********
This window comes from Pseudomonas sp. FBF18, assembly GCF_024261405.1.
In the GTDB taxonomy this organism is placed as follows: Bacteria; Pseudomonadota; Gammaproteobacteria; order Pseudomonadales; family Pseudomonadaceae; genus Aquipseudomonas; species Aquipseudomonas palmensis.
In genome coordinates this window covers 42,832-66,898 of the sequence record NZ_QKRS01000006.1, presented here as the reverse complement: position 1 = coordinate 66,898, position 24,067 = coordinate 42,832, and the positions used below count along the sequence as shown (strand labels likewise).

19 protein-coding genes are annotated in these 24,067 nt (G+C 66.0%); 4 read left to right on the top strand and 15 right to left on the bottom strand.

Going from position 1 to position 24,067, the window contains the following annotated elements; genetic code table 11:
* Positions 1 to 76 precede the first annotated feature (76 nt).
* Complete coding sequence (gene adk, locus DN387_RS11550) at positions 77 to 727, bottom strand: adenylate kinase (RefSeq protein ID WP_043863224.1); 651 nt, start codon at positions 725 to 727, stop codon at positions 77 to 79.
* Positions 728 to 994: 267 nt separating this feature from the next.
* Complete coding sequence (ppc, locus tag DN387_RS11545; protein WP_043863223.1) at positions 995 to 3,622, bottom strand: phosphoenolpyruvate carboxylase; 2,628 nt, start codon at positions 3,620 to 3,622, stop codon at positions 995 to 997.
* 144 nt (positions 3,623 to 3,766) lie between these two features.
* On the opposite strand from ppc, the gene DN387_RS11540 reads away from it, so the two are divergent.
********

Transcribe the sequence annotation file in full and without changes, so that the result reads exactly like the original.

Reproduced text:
This window comes from Pseudomonas sp. FBF18, assembly GCF_024261405.1.
In the GTDB taxonomy this organism is placed as follows: Bacteria; Pseudomonadota; Gammaproteobacteria; order Pseudomonadales; family Pseudomonadaceae; genus Aquipseudomonas; species Aquipseudomonas palmensis.
In genome coordinates this window covers 42,832-66,898 of the sequence record NZ_QKRS01000006.1, presented here as the reverse complement: position 1 = coordinate 66,898, position 24,067 = coordinate 42,832, and the positions used below count along the sequence as shown (strand labels likewise).

19 protein-coding genes are annotated in these 24,067 nt (G+C 66.0%); 4 read left to right on the top strand and 15 right to left on the bottom strand.

Going from position 1 to position 24,067, the window contains the following annotated elements; genetic code table 11:
* Positions 1 to 76 precede the first annotated feature (76 nt).
* Complete coding sequence (gene adk, locus DN387_RS11550) at positions 77 to 727, bottom strand: adenylate kinase (RefSeq protein ID WP_043863224.1); 651 nt, start codon at positions 725 to 727, stop codon at positions 77 to 79.
* Positions 728 to 994: 267 nt separating this feature from the next.
* Complete coding sequence (ppc, locus tag DN387_RS11545; protein WP_043863223.1) at positions 995 to 3,622, bottom strand: phosphoenolpyruvate carboxylase; 2,628 nt, start codon at positions 3,620 to 3,622, stop codon at positions 995 to 997.
* 144 nt (positions 3,623 to 3,766) lie between these two features.
* On the opposite strand from ppc, the gene DN387_RS11540 reads away from it, so the two are divergent.